What paint to use
Onto the paint! As usual, I busted out a can of General Finishes Milk Paint. Today I am using the Snow White color, as I wanted to bring this French Provincial dull table into the 21st century with some style and durability. I could have sanded the entire piece down to bare wood and stained it, but I really like the look of the wood that is painted white. It looks so clean and fresh. Plus, our living room could use a little white, as most of it is still greige.
Paintbrush of choice
I then used my favorite 2-inch angled brush for this paint project. It worked amazing at getting into all of the edges and corners and harder to reach areas. When painting, a good tip is to do the inlaid areas first, then move onto the larger sections to even out your paint. As it was being painted, there was no need to get the old stain off 100 percent, but I did get the sheen off and made sure the piece was smooth to the touch.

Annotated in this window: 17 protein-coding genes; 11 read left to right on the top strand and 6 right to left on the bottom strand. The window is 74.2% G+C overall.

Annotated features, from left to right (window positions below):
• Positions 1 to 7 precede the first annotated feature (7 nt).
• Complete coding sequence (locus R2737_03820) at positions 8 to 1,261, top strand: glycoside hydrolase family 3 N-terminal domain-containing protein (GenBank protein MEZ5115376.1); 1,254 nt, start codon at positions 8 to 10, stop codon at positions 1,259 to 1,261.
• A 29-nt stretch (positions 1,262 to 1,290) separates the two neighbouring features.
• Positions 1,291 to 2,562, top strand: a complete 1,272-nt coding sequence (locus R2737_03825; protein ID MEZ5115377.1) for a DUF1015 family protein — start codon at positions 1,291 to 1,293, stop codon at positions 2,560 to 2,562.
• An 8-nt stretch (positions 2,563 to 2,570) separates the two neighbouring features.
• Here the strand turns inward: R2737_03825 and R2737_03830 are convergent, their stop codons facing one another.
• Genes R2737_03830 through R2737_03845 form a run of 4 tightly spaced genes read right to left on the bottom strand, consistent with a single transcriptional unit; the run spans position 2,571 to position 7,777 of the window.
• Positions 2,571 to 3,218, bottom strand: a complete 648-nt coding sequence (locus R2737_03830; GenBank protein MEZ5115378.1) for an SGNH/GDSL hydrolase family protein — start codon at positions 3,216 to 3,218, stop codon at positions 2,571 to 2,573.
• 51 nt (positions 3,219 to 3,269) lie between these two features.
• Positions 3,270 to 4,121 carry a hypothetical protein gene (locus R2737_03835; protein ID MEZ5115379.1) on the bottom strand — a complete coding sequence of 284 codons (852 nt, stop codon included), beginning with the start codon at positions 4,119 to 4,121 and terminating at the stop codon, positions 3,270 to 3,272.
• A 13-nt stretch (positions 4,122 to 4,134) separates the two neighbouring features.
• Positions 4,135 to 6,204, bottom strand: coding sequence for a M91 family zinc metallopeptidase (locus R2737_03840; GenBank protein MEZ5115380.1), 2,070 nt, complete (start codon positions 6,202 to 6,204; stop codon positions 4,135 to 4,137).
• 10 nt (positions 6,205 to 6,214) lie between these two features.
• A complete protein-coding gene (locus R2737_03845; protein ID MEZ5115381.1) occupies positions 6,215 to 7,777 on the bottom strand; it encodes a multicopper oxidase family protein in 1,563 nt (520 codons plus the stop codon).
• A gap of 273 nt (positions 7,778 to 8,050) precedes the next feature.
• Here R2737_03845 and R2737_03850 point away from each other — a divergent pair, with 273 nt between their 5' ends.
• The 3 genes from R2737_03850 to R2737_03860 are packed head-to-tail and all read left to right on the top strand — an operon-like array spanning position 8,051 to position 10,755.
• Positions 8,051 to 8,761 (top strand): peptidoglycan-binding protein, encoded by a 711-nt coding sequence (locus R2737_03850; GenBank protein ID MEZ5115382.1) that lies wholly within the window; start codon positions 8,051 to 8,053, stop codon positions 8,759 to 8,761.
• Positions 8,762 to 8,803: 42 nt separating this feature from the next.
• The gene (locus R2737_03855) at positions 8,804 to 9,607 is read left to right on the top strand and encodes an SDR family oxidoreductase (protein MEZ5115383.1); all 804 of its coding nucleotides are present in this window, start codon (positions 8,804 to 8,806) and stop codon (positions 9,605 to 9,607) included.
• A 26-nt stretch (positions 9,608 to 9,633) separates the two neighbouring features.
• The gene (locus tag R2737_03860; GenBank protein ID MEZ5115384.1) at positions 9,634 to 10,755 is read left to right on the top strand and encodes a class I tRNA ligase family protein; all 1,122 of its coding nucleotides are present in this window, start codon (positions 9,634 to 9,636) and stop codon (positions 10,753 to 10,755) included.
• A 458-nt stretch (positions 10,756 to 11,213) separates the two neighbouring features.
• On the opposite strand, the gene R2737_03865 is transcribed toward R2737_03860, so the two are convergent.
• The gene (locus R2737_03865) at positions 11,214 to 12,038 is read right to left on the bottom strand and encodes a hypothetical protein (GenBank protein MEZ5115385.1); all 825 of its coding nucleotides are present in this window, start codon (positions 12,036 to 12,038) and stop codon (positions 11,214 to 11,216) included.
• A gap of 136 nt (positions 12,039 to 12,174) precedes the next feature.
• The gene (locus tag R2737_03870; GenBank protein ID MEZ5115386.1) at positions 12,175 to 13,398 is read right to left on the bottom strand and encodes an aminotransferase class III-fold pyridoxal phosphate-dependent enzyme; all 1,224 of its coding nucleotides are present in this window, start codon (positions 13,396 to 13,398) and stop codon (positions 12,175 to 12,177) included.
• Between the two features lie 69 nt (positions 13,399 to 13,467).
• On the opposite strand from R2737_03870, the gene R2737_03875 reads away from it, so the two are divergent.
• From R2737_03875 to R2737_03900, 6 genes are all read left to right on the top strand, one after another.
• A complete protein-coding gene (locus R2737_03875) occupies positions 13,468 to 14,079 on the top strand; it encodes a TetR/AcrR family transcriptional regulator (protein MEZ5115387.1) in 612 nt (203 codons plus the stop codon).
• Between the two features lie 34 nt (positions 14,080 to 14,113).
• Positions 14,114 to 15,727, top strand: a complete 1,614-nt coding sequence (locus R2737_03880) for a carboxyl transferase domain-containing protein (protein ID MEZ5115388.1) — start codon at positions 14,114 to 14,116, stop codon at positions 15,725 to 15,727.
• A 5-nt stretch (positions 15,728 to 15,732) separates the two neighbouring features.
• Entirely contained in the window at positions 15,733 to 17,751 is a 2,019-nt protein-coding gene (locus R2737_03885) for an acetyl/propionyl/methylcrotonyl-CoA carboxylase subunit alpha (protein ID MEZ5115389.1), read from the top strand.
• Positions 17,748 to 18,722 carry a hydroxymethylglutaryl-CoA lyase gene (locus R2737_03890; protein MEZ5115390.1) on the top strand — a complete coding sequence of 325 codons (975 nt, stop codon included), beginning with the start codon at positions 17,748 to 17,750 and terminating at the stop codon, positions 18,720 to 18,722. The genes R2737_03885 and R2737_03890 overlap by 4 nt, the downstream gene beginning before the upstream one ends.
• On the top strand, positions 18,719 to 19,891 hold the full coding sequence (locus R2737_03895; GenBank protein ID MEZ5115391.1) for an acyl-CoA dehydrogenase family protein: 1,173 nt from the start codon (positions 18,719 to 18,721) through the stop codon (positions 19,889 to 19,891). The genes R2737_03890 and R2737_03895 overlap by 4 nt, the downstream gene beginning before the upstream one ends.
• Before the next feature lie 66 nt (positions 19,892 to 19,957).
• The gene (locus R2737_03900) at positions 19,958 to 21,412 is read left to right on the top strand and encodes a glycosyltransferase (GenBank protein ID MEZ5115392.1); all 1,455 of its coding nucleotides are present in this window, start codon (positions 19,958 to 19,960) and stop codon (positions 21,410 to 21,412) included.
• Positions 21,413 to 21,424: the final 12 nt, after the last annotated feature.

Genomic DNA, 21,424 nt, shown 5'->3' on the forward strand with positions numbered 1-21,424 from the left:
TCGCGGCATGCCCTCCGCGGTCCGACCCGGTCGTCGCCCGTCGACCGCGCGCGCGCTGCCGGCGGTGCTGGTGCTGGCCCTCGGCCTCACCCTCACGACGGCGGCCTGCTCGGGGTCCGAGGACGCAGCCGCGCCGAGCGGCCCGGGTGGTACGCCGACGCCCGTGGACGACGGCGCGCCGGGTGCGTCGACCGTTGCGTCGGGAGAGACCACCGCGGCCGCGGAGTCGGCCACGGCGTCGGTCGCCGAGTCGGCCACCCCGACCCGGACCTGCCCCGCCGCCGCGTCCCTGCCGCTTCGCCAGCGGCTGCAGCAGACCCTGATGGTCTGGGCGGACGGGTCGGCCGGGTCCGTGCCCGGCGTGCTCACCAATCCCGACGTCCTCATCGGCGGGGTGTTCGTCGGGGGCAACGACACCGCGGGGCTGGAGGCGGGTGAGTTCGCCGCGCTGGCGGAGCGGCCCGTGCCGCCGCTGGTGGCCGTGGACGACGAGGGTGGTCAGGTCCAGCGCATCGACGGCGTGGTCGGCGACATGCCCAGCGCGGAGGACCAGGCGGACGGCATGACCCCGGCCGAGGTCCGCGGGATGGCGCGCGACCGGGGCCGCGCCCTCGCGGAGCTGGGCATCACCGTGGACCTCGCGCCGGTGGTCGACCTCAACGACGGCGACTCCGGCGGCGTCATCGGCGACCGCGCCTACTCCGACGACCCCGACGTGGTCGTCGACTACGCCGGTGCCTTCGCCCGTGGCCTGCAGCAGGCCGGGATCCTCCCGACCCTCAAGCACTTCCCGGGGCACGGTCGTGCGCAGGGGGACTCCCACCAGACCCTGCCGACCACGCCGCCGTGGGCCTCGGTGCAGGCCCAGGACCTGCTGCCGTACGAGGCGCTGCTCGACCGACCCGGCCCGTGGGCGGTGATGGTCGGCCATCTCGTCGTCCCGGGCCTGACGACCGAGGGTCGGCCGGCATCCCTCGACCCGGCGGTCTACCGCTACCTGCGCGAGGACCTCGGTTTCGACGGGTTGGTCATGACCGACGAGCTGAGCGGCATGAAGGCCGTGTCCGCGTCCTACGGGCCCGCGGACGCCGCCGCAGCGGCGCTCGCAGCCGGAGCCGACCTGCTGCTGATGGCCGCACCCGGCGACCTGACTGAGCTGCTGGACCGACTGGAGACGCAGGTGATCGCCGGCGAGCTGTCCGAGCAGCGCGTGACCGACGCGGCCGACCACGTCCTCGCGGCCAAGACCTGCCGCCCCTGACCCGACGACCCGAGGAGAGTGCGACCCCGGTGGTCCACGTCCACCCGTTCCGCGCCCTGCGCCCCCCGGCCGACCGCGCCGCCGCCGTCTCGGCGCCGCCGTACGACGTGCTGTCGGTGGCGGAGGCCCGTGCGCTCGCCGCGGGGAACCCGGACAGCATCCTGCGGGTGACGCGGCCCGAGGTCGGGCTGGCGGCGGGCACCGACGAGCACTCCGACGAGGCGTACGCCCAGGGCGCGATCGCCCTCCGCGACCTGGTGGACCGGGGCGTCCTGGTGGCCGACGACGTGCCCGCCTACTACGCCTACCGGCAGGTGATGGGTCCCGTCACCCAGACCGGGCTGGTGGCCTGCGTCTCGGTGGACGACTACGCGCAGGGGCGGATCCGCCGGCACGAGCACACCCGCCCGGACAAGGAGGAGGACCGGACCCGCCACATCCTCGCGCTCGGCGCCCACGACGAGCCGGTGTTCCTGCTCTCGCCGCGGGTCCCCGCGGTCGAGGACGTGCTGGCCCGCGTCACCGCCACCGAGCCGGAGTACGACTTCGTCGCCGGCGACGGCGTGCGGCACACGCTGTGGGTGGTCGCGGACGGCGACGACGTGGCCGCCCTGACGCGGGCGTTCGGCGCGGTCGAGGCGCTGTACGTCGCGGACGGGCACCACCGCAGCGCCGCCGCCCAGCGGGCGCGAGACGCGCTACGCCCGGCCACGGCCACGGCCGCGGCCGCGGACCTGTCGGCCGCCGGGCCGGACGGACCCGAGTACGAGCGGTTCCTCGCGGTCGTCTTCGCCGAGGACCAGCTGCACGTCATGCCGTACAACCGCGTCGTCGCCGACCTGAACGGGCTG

This paint from General Finishes is a Milk Paint and is super pigmented so this table will only need two coats. They recommend using two layers of topcoat after the paint cures fur twenty-four hours, and is good to touch after 4, with a dry time of 1 hour between coats. I have used this brand of Milk Paint for many projects and love it more than using a cabinet & trim paint. General Finishes products, on the pieces I have finished, have not chipped or shown any wear and tear. The Milk Paint is durable for high traffic pieces and has stood the test of time in our home with four kids!
Elliana was my manager today, informing me when I missed any spots. She is super handy to be around!